3. Ensure Adequate Security/ Access How secure is the facility? Anyone experienced with airport security has a story about "rent-a-cop" scenarios. Often, building security and maintenance functions are provided by third parties. You can assume that the facilitys management has outsourced some of those operations.
Whether or not the security guards are employees of your co-lo, find out as much as possible about their training, knowledge and capabilities before you begin your installation. Is your provider taking a risky money-saving measure, or is the security firm capable of protecting your site?
Ask how information is shared between co-lo management and the security firm. For example, how fast is the security access list updated when you hire a new employee or remove access for a terminated employee? Are the guards using a printed list—which is easy to misplace or leave exposed? Your technicians need to start work once they arrive at the site, so access must be straightforward and reliable. Also, there are times when you may need to permit entry for a third-party technician or other vendor. How easy is it to have temporary access granted?
Compile a list of examples unique to your situation and review them with your co-location provider before a crisis situation puts everyone on their toes. Negotiate with the co-lo to take a practice run, and test the security and access procedures at the facility. It may sound like hacking, but it is wiser to find security holes up front than to have to patch them up later on.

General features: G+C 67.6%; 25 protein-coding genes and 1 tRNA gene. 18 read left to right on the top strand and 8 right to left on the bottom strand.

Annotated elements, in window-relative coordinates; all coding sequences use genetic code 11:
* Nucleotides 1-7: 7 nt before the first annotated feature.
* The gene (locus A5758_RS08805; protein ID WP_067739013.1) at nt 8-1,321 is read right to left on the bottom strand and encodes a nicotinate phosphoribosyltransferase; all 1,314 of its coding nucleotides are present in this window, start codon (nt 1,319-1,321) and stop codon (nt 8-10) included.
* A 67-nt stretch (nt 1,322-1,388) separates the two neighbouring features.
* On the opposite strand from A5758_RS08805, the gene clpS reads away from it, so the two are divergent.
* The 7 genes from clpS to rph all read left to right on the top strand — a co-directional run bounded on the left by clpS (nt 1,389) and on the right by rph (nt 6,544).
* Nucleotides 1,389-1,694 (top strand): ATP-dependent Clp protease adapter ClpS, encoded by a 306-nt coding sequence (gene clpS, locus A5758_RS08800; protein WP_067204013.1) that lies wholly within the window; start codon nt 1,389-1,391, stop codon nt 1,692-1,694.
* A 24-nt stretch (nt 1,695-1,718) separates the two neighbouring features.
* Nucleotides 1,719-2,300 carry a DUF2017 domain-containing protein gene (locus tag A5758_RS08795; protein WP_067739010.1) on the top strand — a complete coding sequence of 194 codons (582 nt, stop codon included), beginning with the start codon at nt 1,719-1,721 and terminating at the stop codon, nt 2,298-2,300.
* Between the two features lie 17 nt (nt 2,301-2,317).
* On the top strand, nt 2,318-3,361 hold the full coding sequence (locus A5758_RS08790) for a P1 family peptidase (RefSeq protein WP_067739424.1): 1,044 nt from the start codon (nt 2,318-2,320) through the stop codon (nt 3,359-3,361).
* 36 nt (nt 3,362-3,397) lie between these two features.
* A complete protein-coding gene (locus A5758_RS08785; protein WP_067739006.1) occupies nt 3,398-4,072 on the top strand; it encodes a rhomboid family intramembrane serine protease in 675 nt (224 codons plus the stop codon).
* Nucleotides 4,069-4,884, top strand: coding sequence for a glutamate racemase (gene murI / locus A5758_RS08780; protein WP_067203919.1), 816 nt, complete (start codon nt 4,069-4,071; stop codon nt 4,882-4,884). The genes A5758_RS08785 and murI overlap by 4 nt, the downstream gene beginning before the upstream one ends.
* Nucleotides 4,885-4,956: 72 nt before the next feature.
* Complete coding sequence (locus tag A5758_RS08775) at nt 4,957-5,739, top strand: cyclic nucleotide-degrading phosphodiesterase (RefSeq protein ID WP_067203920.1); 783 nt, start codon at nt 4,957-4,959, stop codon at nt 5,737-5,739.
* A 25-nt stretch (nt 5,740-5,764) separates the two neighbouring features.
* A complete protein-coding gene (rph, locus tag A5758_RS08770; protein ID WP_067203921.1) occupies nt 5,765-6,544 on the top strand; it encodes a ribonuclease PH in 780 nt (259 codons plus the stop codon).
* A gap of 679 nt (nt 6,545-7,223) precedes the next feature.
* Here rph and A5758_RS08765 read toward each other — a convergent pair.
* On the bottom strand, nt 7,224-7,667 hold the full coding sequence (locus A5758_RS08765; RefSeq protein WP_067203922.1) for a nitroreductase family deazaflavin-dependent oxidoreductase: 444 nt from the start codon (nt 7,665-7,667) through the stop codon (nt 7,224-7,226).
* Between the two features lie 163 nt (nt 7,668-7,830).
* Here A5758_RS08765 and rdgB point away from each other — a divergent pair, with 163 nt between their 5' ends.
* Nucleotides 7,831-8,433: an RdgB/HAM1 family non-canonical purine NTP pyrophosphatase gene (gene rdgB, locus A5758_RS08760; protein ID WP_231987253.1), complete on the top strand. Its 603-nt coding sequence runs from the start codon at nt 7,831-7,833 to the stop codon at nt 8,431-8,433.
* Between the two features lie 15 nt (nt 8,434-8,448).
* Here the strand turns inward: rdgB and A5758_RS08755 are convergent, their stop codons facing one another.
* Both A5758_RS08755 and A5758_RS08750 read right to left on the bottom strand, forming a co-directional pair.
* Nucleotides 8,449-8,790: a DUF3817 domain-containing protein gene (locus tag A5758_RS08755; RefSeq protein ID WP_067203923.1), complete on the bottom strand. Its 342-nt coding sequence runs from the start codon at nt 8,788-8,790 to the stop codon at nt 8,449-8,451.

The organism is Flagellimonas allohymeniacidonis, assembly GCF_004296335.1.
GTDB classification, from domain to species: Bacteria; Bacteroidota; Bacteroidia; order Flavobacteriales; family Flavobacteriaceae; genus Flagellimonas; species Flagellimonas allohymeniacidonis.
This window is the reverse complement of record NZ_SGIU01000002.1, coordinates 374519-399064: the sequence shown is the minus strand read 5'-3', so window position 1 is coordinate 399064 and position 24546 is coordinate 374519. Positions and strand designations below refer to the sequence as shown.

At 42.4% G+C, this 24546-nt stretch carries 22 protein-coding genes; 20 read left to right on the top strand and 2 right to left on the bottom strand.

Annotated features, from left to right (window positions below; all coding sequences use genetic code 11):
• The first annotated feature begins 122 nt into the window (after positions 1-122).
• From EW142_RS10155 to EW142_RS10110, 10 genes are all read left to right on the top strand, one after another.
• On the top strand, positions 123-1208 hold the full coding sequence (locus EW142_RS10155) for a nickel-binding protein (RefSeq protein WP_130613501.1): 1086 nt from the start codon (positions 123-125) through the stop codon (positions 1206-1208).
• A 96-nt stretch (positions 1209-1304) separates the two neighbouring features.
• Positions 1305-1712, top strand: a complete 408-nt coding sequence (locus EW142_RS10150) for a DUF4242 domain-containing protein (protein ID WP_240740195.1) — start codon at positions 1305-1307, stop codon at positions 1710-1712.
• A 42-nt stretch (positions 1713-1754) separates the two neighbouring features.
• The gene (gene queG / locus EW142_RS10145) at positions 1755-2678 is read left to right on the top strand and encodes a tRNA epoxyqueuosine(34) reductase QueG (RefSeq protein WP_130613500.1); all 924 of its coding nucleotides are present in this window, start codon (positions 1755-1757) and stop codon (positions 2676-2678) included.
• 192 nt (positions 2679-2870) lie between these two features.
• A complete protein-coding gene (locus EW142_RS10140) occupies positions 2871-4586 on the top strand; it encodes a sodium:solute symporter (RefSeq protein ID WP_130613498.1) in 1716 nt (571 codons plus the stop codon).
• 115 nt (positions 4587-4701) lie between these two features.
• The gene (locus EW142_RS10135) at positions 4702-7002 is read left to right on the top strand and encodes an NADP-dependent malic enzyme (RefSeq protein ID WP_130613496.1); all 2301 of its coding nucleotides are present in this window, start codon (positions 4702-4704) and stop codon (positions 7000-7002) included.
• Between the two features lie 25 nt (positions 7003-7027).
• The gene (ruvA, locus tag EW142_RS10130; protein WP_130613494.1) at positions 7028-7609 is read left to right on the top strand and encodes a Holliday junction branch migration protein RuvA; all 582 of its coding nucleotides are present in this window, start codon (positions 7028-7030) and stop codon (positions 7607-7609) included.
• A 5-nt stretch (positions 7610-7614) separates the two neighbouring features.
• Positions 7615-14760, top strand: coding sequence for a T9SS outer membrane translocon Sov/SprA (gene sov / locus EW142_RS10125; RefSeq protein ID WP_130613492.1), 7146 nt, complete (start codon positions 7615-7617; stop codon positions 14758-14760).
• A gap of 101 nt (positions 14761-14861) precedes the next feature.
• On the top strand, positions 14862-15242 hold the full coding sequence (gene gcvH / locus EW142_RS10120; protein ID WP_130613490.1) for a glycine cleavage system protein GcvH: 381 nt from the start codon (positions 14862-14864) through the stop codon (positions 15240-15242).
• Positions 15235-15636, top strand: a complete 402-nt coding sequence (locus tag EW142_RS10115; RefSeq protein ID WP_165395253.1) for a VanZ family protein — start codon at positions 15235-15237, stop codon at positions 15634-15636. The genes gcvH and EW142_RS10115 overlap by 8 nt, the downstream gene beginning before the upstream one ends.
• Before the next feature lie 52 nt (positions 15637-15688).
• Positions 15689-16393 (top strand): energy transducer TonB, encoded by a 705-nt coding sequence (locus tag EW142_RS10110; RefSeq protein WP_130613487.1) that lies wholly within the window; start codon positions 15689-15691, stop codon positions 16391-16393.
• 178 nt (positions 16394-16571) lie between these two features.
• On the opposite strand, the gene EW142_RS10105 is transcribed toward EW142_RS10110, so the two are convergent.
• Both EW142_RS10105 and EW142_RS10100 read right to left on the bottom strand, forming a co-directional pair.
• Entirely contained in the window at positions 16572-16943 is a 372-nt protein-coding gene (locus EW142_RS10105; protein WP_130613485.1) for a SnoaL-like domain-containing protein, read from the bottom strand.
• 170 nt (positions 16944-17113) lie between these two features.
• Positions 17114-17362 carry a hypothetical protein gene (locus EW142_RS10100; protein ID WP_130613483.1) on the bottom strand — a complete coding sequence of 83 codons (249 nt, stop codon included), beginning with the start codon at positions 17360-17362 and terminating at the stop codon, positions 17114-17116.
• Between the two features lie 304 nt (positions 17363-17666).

4. Be Self-Sufficient Before you arrive, make sure that your space is ready for prime time. Has your connection been wired to your cabinet? Is it live and tested to meet your specifications? Some work requires the services of third-party vendors, such as the local phone company. Verify that all such work has been completed before plugging in. Have your power connections been established and activated? Will the locks and keys be ready, tested and waiting for you?
Think about items you will need to bring with you, and ask your co-lo what equipment can be loaned to you. Know ahead of time what will and will not be provided.
For example, you might bring your own drill, labeler and a cable-splicing kit. A phone on hand during your install is an absolute must. If youve elected not to have a dedicated phone alongside your equipment, find out if there will be a temporary phone connected and waiting for you when you arrive. Can you use a cell phone in the data facility? Will a monitor, keyboard and mouse be available to you for temporary use if theyre not a part of your permanent installation? Immediate Internet access via your laptop also may come in handy as you work through your install.
Chances are, the HVAC system will keep the facility colder than your own computer room, so bring along extra clothing. Remember, something as simple as needing a chair or an extension cord can impede your progress. Think ahead, and save yourself valuable time.
Even though you are accustomed to how things operate at your own office, dont forget that your provider may not be set up with all of the services you take for granted. Through careful planning, your first (and subsequent) site visits will run like clockwork.